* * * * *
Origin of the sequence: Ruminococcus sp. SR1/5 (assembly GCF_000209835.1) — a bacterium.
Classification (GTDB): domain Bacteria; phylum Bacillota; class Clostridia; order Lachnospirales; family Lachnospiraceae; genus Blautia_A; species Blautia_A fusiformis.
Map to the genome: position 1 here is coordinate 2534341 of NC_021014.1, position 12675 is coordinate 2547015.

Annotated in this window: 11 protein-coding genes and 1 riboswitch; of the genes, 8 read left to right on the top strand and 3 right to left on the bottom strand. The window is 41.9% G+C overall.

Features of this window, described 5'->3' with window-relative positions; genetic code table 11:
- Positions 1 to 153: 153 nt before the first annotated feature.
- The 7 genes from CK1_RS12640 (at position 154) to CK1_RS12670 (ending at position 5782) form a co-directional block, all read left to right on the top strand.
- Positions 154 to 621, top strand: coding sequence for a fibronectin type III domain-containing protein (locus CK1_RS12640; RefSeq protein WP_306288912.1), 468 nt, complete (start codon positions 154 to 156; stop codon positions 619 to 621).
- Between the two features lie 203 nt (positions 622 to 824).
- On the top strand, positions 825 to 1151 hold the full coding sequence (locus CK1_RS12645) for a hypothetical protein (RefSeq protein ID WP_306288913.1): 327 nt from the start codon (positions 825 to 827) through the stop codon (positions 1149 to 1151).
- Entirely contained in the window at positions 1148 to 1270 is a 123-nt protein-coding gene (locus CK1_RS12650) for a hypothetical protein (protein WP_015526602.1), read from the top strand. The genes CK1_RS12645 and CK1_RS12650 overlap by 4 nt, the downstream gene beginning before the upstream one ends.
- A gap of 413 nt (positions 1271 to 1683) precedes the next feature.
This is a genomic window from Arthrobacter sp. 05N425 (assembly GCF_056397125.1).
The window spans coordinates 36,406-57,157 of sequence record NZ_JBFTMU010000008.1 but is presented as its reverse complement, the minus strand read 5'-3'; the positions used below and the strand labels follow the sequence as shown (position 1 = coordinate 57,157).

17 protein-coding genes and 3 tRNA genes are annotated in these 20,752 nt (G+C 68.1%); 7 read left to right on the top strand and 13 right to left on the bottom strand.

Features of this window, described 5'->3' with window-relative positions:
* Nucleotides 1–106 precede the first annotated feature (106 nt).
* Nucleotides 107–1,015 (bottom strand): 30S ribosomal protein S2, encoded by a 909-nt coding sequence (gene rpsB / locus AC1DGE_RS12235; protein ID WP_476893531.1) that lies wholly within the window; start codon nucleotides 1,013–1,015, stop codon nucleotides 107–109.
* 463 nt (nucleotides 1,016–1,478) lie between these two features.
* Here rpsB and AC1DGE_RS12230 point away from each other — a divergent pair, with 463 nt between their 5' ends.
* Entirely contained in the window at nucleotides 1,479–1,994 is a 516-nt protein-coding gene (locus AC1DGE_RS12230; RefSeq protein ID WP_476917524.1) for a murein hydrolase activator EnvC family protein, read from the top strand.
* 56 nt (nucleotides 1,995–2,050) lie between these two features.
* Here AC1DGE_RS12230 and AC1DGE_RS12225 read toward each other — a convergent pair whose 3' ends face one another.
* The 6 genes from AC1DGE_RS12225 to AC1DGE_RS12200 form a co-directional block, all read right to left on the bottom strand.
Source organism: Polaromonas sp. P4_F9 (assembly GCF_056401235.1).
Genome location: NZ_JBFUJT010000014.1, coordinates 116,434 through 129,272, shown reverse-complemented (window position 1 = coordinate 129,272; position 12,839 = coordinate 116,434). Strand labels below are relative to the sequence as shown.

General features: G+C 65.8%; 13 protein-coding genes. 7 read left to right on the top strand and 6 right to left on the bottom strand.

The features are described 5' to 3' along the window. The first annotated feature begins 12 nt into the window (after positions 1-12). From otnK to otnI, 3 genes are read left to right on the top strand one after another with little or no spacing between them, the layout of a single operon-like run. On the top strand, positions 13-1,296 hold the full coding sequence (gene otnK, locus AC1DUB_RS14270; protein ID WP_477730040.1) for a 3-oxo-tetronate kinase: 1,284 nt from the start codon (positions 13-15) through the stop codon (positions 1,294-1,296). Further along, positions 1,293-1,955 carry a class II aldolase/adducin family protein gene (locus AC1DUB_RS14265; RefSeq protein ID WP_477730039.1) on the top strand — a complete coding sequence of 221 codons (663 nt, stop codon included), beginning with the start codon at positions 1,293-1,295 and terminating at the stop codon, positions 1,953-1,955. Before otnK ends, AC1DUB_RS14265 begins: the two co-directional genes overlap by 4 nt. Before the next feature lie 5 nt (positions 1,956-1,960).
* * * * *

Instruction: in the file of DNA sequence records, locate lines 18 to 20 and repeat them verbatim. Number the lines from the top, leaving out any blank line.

* Nucleotides 107–1,015 (bottom strand): 30S ribosomal protein S2, encoded by a 909-nt coding sequence (gene rpsB / locus AC1DGE_RS12235; protein ID WP_476893531.1) that lies wholly within the window; start codon nucleotides 1,013–1,015, stop codon nucleotides 107–109.
* 463 nt (nucleotides 1,016–1,478) lie between these two features.
* Here rpsB and AC1DGE_RS12230 point away from each other — a divergent pair, with 463 nt between their 5' ends.